Monday, October 11, 2010
Digested: Another Fringe Wilmington Recap
I wanted my time at the second Wilmington Fringe Festival to be as bizarre, surreal and extreme as possible; unfortunately, it's impossible to see everything. I set my interary with the 48-Hour Film Festival at the center, plus some offbeat live performances, as well as the Visual show.
On Wednesday, I kicked things off with a tour of the Visual Fringe Gallery at the Shipley Lofts. The work ranged in visual media, from installation to video, illustration, painting and sculpture. It was a strong show overall for sure, with some standouts: Stephanie Bell's "Anxiety" series confronted viewers as they entered, with a gas mask-wearing woman with "guts" of wire spilling out of her stomach. Downstairs, I was most fascinated by Tiernan Alexander's "Cuddle," a wood cradle strewn with braided human hair and Daniel Potterton's pieces, which appear to be collages of found objects (things like take out menus, tickets, torn pieces of product packaging), but on close inspection are completely, intricately created by hand. An installation/performance piece by Ron Longsdorf was projected on one of the walls - a live Skype stream of the artist and a friend having a conversation in a cafe in South Carolina. Skype makes an interesting art medium, especially as viewers realize that they are also being video streamed to the other side (more on the piece here). For a full list of Visual Fringe artists, click here.
Thursday I hit Theater N for a volunteer shift, and to check out the 9:00 show; I lucked out a bit, because the sold-out Film Brothers' Festival of Shorts went long, and I was able to screen a few of the films. I'm especially glad I got to catch Luke Matheny's "God of Love," a comic fantasy about a lounge singer with amazing aim. Though it's hard to pick a favorite thing out of so many during the festival, this short was definitely one of them. The Festival of Shorts was followed by a screening of Owen Jackson's "The Adventures of Mercy Walsh," essentially a spoken word piece of surreal storytelling and poetry set to imagery of the river, the sky and a collage of vintage film footage.
"Crypto-Anthropology" was an anticipated piece, with its classic horror themes and "fun house freak show" description. The two players from Phantom Limb Productions seemed taken aback at the full gallery on Friday night (the cast list on the program sheet lists eight players, suggesting that some improvising was called for). The show was bizarre, as promised, the characters at times moving in and out of character (whether that was scripted, I don't know). The zombie segment, especially, was a kick, with its miniature sculpture-slash-zombie puppets.
I caught all 20 of the submissions to the 48-Hour Film Festival on Saturday; if you're not familiar with this extreme filmmaking competition, it goes like this: filmmakers of all kinds and ages meet on a Friday night to receive several required elements, including the film's genre, location, a prop and a line of dialogue. The films must be scripted, shot, edited and scored by the end of the weekend. During the screening, it quickly became clear that this year's required dialogue involved the Delaware Lottery, handing the artists a special challenge: how to work a line like "Delaware Lottery... wanna play?" in seamlessly. Not an easy thing to do. It worked well when weaved in the background, such as in IndieFrameFilm's drama "Acceptance" (winner in the Drama category) but also when the line was used as the theme of the whole film, as in the musical "112 Large" by Lasallian Reanimation (winner in the Musical Category and Group A Audience Choice).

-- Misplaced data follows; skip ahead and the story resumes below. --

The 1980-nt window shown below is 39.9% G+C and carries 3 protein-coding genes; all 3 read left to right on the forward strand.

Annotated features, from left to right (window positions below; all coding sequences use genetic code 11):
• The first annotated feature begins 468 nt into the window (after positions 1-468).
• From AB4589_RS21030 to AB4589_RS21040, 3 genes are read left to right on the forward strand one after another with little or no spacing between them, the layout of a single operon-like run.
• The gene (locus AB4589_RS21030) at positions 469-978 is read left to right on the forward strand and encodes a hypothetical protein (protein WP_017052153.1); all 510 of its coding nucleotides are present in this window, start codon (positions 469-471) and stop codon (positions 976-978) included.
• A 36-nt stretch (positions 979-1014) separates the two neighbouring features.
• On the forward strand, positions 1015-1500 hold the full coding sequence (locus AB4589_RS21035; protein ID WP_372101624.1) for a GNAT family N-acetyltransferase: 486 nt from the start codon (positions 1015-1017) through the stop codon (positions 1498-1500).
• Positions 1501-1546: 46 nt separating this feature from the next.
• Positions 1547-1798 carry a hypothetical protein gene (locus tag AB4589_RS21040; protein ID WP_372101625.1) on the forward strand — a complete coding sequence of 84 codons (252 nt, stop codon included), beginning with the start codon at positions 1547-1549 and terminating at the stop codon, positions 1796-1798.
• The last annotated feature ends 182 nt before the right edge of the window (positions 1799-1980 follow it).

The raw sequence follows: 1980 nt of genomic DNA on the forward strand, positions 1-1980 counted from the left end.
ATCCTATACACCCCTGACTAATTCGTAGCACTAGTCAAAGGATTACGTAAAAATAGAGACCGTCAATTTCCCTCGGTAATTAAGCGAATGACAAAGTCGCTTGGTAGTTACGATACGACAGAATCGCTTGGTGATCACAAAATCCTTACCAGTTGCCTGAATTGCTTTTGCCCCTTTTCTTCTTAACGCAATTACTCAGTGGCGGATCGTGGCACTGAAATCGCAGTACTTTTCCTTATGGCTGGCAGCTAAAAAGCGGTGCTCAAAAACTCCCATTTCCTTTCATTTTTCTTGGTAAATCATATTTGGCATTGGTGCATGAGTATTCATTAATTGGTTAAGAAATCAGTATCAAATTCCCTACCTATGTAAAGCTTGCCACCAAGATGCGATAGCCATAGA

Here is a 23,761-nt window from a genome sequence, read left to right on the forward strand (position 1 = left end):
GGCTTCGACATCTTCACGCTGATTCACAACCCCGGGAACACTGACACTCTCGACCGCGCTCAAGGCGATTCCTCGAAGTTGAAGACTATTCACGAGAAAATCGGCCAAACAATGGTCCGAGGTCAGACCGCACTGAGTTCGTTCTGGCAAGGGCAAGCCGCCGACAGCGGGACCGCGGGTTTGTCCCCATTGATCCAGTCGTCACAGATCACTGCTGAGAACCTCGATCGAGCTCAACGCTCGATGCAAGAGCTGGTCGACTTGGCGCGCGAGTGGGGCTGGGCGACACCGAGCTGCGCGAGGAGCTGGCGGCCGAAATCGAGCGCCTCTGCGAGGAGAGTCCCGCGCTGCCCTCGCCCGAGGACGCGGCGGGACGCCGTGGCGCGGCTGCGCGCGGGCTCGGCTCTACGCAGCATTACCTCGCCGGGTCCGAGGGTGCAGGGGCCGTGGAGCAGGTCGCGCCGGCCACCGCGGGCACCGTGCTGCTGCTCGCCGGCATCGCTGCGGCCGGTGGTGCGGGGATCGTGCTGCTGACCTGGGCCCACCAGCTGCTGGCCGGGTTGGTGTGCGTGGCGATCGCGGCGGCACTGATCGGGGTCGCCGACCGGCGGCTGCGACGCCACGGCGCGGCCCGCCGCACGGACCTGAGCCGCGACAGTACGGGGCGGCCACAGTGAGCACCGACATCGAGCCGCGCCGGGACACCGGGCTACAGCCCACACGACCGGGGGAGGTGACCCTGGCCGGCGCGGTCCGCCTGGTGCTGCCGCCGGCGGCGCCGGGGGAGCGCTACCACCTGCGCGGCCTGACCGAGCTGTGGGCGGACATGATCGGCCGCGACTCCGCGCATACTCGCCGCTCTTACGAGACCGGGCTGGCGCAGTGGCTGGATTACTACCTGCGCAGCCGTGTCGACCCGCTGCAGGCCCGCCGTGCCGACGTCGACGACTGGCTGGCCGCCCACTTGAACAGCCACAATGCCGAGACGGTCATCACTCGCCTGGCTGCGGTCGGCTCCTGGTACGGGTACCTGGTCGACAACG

There were few dull moments, with entries featuring evil clowns ("Twisted Toys"), absurd comedy (Youth category winner "Tour Guidance"), stirring spoken word ("A Long While"), and a non-animated cartoon ("Film Pirates"). By far the biggest audience reaction went to Fire Breathing Kittens' "The Last Masterpiece," the only film in the festival to receive a warning before it was screened. Though it was in the Drama category, it was more of a very dark, very extreme comedy involving bodily functions. It no doubt would have won if there were a "Most Shocking" category -- as it was, it received an Honorable Mention.
The Overall winner was “The Wilmington Project” by Zach Decktor, Bill Dowling & Brendan McKeown, a comedy about a mad scientist, his only friend, and a giant slinky that attacks Wilmington, and features a cameo by comic Colin Mochrie. Watch the winning film here, and see the complete list of winners here.
My last show was "The Story of Invention," a two-woman show from the Unsaddest Factory Theater Company out of Baltimore. The performance deal with insomnia, invention and reality, switching back and forth between different planes. As one Lola Pierson plays one character as a constant in all realities, Anna Fitzgerald plays several, including a puppet and special effects. A fun, and at times poignant, show, and a nice way to round out the 2010 Festival.
For more, see Jessica's Fringe Wilmington 2010 Recap.